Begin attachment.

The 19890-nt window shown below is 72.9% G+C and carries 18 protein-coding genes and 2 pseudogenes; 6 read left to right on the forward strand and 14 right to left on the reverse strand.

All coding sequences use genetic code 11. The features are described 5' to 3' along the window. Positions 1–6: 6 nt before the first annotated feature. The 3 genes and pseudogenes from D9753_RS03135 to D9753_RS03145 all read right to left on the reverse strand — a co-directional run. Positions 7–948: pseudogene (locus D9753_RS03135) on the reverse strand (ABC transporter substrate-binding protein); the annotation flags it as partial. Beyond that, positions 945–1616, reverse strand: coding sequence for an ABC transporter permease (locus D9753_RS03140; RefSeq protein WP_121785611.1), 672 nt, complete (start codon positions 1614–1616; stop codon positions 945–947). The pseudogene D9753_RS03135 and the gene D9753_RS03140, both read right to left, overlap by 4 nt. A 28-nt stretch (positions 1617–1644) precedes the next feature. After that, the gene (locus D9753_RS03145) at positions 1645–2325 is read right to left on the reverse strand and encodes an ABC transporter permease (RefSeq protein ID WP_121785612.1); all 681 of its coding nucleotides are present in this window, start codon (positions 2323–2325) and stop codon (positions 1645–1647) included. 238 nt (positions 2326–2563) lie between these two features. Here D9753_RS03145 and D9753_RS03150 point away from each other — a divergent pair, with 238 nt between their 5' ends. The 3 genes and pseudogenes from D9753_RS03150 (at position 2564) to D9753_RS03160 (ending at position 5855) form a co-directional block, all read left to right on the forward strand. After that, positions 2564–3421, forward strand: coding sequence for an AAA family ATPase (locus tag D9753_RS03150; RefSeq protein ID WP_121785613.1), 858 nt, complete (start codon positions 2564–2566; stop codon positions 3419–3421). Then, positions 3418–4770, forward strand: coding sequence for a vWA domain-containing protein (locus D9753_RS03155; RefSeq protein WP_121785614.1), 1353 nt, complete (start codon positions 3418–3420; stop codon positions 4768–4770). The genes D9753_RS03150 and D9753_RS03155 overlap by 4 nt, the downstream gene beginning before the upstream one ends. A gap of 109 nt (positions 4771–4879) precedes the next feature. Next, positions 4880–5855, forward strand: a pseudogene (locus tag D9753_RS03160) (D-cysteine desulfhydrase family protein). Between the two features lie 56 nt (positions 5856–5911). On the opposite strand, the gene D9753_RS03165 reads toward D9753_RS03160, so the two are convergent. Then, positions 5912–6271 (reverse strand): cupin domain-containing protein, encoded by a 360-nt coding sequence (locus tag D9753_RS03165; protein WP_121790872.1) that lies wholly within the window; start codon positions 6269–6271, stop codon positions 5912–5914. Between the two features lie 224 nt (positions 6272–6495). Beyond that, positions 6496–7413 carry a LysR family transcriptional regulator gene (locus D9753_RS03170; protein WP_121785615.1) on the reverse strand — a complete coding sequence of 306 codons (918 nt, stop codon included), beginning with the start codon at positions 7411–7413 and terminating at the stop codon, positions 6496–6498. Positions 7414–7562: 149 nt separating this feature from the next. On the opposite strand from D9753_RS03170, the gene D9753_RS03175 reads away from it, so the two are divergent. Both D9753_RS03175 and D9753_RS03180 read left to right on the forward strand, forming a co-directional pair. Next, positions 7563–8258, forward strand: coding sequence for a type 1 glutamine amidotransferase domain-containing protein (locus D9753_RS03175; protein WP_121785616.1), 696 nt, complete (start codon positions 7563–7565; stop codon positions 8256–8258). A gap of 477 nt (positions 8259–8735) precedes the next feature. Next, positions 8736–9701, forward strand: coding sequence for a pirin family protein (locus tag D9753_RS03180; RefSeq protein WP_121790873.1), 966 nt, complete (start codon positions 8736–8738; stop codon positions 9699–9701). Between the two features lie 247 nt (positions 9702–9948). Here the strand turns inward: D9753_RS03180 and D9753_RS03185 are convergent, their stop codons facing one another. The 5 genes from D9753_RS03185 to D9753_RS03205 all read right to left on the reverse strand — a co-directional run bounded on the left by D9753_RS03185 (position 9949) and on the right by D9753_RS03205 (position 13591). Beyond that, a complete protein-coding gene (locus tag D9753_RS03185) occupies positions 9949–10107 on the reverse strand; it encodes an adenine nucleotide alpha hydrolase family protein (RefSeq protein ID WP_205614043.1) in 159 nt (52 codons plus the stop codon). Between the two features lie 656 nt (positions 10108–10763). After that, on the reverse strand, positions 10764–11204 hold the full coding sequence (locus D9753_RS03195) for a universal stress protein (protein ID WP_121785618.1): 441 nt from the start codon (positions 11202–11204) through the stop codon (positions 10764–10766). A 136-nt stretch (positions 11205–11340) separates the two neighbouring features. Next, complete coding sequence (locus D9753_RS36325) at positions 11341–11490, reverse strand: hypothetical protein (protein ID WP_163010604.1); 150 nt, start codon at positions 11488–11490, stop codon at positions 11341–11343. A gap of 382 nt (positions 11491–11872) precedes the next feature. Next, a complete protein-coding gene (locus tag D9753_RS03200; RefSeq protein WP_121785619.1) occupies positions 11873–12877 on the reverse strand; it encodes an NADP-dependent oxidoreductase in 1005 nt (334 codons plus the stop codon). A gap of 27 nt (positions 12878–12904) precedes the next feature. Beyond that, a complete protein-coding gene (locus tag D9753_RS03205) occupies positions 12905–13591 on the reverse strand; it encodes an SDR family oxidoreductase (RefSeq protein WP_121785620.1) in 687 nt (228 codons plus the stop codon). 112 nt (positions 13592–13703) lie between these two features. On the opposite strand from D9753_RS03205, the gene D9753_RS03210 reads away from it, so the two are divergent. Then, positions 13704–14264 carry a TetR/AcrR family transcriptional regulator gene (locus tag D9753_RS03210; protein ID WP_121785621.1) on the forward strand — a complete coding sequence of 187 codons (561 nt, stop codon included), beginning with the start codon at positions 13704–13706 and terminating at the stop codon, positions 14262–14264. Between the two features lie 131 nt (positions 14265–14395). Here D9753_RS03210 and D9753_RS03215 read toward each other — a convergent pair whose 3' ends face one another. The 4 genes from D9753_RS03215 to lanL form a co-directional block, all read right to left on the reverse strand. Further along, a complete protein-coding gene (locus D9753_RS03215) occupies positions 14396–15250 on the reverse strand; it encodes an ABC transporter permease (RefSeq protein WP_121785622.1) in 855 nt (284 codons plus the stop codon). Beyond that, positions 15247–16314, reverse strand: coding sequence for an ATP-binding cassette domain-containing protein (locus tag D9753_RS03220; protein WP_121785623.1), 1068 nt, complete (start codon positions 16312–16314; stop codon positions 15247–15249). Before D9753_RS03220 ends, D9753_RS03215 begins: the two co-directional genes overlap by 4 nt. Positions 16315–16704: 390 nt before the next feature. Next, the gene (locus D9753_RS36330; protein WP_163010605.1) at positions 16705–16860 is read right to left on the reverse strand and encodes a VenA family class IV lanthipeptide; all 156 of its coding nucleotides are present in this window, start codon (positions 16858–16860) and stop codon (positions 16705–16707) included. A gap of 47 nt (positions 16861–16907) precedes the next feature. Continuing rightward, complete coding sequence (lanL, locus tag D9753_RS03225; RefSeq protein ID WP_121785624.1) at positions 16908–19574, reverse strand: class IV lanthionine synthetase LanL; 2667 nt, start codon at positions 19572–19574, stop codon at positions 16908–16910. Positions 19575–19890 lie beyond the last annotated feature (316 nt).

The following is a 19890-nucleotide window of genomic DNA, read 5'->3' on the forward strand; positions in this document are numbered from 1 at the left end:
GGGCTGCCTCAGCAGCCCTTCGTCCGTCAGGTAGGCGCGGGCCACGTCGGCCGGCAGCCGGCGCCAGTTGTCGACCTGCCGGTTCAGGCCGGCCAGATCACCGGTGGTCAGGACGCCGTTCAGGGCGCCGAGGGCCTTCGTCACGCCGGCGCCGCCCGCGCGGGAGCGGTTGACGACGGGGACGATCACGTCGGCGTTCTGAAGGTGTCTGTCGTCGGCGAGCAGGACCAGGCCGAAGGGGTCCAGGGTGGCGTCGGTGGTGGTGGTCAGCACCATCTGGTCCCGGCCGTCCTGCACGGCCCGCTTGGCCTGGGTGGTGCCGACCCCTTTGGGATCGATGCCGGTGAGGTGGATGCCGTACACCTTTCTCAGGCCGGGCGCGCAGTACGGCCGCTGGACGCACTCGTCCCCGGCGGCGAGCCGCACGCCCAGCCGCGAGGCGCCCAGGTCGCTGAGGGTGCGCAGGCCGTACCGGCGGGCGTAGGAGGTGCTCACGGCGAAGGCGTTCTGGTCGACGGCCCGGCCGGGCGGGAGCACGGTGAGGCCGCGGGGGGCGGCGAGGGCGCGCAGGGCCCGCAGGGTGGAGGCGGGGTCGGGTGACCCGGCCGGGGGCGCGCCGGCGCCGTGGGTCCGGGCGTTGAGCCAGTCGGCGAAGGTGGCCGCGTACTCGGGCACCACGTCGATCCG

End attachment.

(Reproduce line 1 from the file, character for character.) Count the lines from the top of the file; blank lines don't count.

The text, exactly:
The 19890-nt window shown below is 72.9% G+C and carries 18 protein-coding genes and 2 pseudogenes; 6 read left to right on the forward strand and 14 right to left on the reverse strand.